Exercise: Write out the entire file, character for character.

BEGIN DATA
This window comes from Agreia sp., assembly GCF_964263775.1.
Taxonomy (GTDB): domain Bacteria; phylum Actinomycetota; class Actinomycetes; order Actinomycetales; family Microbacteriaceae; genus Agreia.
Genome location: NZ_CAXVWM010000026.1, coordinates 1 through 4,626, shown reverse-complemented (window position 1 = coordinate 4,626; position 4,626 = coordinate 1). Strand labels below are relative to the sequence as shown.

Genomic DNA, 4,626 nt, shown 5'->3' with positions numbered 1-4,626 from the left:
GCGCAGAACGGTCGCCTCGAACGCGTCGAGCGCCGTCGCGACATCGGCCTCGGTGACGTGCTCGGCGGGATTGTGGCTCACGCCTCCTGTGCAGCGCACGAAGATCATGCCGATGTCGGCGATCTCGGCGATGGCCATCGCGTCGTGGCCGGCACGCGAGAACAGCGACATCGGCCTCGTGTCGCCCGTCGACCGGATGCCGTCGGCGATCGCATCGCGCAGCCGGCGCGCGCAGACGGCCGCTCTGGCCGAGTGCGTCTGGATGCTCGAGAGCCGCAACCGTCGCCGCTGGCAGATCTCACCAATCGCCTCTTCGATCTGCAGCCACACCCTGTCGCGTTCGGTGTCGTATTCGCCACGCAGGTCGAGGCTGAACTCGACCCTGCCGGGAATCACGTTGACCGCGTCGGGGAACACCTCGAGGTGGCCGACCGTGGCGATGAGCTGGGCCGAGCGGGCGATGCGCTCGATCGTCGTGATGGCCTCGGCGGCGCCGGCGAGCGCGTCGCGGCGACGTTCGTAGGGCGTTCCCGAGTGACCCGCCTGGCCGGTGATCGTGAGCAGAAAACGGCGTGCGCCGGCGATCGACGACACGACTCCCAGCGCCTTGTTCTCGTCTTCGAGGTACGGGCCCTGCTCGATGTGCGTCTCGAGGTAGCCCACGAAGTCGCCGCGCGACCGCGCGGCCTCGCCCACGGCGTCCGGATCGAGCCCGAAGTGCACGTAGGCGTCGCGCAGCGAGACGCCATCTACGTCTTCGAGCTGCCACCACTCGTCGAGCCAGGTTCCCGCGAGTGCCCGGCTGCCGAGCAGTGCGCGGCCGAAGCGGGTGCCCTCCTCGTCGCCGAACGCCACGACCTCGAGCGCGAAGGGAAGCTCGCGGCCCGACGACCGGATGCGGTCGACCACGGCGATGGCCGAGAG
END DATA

This window comes from Agreia sp., assembly GCF_964263775.1.
Taxonomy (GTDB): domain Bacteria; phylum Actinomycetota; class Actinomycetes; order Actinomycetales; family Microbacteriaceae; genus Agreia.
Genome location: NZ_CAXVWM010000026.1, coordinates 1 through 4,626, shown reverse-complemented (window position 1 = coordinate 4,626; position 4,626 = coordinate 1). Strand labels below are relative to the sequence as shown.

Genomic DNA, 4,626 nt, shown 5'->3' with positions numbered 1-4,626 from the left:
GCGCAGAACGGTCGCCTCGAACGCGTCGAGCGCCGTCGCGACATCGGCCTCGGTGACGTGCTCGGCGGGATTGTGGCTCACGCCTCCTGTGCAGCGCACGAAGATCATGCCGATGTCGGCGATCTCGGCGATGGCCATCGCGTCGTGGCCGGCACGCGAGAACAGCGACATCGGCCTCGTGTCGCCCGTCGACCGGATGCCGTCGGCGATCGCATCGCGCAGCCGGCGCGCGCAGACGGCCGCTCTGGCCGAGTGCGTCTGGATGCTCGAGAGCCGCAACCGTCGCCGCTGGCAGATCTCACCAATCGCCTCTTCGATCTGCAGCCACACCCTGTCGCGTTCGGTGTCGTATTCGCCACGCAGGTCGAGGCTGAACTCGACCCTGCCGGGAATCACGTTGACCGCGTCGGGGAACACCTCGAGGTGGCCGACCGTGGCGATGAGCTGGGCCGAGCGGGCGATGCGCTCGATCGTCGTGATGGCCTCGGCGGCGCCGGCGAGCGCGTCGCGGCGACGTTCGTAGGGCGTTCCCGAGTGACCCGCCTGGCCGGTGATCGTGAGCAGAAAACGGCGTGCGCCGGCGATCGACGACACGACTCCCAGCGCCTTGTTCTCGTCTTCGAGGTACGGGCCCTGCTCGATGTGCGTCTCGAGGTAGCCCACGAAGTCGCCGCGCGACCGCGCGGCCTCGCCCACGGCGTCCGGATCGAGCCCGAAGTGCACGTAGGCGTCGCGCAGCGAGACGCCATCTACGTCTTCGAGCTGCCACCACTCGTCGAGCCAGGTTCCCGCGAGTGCCCGGCTGCCGAGCAGTGCGCGGCCGAAGCGGGTGCCCTCCTCGTCGCCGAACGCCACGACCTCGAGCGCGAAGGGAAGCTCGCGGCCCGACGACCGGATGCGGTCGACCACGGCGATGGCCGAGAG